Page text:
7. Anticipate pushback: While crowdsourcing is now a well-established business concept, in some quarters there is still strong antipathy towards the model. Traditional providers of services and other incumbents have expressed their concerns about job loss, downward pressure on wages, and other detrimental effects from this new form of competition. In many cases the objectors have protested actively via the social media, often working to organize campaigns against the companies that practice crowdsourcing. Their efforts mirror those of groups who noisily opposed the trend towards outsourcing in the 1990’s and, like the objections made 20 years ago, their arguments have done little to slow the crowdsourcing trend nor to dissuade companies from using an incredibly powerful business stratagem.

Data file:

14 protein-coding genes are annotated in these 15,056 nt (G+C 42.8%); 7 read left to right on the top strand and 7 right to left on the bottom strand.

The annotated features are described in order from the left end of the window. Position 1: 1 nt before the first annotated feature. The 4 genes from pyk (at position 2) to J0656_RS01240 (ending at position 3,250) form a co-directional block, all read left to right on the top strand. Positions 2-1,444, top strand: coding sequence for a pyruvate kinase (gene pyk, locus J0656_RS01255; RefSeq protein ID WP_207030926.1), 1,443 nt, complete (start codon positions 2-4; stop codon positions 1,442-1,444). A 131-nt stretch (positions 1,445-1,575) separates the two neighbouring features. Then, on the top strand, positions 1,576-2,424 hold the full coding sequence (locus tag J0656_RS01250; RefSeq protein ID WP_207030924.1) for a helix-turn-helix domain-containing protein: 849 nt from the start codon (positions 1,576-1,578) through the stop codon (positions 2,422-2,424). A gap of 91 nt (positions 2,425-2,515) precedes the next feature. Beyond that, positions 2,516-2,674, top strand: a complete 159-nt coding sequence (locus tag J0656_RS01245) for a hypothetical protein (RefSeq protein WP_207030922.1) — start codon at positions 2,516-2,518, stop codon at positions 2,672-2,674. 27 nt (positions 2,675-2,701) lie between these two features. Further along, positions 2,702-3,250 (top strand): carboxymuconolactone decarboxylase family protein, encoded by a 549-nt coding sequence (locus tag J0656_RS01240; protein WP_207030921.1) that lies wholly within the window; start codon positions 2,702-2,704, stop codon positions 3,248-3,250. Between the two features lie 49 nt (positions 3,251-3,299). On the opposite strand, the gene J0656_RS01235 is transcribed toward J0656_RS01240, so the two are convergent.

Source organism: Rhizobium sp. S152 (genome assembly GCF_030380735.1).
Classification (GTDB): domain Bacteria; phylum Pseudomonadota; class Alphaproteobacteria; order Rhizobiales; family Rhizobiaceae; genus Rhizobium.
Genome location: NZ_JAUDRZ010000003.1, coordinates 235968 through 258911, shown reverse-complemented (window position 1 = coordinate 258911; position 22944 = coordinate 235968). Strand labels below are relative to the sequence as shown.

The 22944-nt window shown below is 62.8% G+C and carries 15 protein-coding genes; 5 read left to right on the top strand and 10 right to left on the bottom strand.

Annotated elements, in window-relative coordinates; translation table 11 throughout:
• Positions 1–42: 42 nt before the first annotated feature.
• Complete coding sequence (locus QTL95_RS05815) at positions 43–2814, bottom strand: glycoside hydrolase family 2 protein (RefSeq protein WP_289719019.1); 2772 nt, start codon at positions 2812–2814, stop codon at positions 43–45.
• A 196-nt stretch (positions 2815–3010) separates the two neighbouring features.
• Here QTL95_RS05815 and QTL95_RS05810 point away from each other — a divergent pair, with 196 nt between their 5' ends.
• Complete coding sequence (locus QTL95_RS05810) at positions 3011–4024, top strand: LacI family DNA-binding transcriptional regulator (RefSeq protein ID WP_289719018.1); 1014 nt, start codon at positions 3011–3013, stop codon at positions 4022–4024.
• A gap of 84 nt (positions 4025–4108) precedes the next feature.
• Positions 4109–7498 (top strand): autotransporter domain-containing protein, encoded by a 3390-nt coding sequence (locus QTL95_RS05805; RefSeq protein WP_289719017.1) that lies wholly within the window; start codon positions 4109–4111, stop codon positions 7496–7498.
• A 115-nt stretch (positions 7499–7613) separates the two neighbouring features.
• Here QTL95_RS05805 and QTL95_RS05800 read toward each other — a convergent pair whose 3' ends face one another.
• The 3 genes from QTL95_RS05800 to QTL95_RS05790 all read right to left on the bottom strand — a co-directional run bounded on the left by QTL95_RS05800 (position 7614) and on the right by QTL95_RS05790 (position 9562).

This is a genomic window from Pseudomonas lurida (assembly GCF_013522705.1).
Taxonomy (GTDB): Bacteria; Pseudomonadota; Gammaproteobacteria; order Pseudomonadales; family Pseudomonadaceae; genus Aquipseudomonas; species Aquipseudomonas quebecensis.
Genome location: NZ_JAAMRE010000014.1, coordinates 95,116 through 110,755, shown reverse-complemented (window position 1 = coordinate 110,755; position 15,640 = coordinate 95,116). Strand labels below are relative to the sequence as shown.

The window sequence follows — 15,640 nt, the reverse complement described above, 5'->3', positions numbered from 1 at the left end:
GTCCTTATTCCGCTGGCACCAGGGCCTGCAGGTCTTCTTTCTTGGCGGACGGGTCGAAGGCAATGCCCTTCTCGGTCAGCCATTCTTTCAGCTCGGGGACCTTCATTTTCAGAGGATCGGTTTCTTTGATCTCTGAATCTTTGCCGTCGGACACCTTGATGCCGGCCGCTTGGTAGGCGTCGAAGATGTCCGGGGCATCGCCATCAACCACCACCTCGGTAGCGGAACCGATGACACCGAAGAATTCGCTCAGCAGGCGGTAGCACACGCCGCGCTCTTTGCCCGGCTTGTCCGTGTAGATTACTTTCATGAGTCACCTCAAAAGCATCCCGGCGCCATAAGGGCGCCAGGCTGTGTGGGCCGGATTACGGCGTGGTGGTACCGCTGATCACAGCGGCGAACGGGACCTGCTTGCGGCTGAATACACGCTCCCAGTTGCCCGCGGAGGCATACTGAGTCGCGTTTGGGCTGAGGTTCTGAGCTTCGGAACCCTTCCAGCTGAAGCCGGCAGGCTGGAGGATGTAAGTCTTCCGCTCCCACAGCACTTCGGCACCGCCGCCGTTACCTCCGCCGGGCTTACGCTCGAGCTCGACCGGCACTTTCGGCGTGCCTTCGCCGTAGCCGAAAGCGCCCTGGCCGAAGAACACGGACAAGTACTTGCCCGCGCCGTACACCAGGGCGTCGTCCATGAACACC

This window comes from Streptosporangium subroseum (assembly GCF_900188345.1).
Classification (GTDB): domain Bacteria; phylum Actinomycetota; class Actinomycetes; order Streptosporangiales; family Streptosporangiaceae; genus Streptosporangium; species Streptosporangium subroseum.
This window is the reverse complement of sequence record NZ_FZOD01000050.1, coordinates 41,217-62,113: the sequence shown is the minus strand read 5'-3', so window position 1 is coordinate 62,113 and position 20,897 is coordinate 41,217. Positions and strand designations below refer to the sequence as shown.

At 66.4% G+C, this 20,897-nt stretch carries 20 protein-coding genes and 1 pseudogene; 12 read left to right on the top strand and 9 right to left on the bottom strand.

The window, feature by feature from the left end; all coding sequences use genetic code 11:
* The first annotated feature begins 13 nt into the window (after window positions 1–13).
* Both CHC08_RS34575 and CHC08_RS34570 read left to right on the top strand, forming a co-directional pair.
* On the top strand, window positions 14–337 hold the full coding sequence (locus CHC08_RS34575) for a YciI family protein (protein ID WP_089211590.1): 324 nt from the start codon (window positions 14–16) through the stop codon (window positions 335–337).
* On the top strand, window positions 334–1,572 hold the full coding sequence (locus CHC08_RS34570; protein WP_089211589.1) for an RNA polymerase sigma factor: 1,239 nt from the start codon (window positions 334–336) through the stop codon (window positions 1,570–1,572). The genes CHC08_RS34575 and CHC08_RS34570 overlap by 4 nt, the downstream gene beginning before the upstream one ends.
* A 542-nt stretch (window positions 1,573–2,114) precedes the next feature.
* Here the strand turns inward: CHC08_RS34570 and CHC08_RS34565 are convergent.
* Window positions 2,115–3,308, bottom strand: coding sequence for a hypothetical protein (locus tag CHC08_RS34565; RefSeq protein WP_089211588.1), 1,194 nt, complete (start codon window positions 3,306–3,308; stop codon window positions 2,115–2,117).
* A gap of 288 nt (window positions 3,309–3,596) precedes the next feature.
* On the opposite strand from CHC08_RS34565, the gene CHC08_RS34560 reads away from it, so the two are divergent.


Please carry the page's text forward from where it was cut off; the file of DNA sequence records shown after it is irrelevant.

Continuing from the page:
Photo: Clive Power